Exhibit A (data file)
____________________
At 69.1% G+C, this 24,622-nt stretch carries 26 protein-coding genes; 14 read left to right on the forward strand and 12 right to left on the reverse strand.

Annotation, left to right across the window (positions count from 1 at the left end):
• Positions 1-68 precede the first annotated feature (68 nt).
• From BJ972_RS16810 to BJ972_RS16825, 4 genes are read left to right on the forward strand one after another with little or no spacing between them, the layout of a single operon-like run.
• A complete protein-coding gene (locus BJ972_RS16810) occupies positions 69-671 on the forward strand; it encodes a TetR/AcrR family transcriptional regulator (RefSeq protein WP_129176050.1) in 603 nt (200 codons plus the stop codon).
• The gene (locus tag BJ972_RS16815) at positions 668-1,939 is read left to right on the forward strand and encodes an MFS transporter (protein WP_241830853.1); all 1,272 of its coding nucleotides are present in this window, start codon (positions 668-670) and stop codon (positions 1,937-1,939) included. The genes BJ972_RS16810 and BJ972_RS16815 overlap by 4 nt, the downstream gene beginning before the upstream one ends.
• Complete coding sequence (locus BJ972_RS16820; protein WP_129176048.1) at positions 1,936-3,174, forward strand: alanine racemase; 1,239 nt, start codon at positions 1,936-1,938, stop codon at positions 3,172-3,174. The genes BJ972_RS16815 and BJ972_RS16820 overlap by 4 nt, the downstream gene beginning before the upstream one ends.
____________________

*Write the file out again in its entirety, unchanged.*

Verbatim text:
At 69.1% G+C, this 24,622-nt stretch carries 26 protein-coding genes; 14 read left to right on the forward strand and 12 right to left on the reverse strand.

Annotation, left to right across the window (positions count from 1 at the left end):
• Positions 1-68 precede the first annotated feature (68 nt).
• From BJ972_RS16810 to BJ972_RS16825, 4 genes are read left to right on the forward strand one after another with little or no spacing between them, the layout of a single operon-like run.
• A complete protein-coding gene (locus BJ972_RS16810) occupies positions 69-671 on the forward strand; it encodes a TetR/AcrR family transcriptional regulator (RefSeq protein WP_129176050.1) in 603 nt (200 codons plus the stop codon).
• The gene (locus tag BJ972_RS16815) at positions 668-1,939 is read left to right on the forward strand and encodes an MFS transporter (protein WP_241830853.1); all 1,272 of its coding nucleotides are present in this window, start codon (positions 668-670) and stop codon (positions 1,937-1,939) included. The genes BJ972_RS16810 and BJ972_RS16815 overlap by 4 nt, the downstream gene beginning before the upstream one ends.
• Complete coding sequence (locus BJ972_RS16820; protein WP_129176048.1) at positions 1,936-3,174, forward strand: alanine racemase; 1,239 nt, start codon at positions 1,936-1,938, stop codon at positions 3,172-3,174. The genes BJ972_RS16815 and BJ972_RS16820 overlap by 4 nt, the downstream gene beginning before the upstream one ends.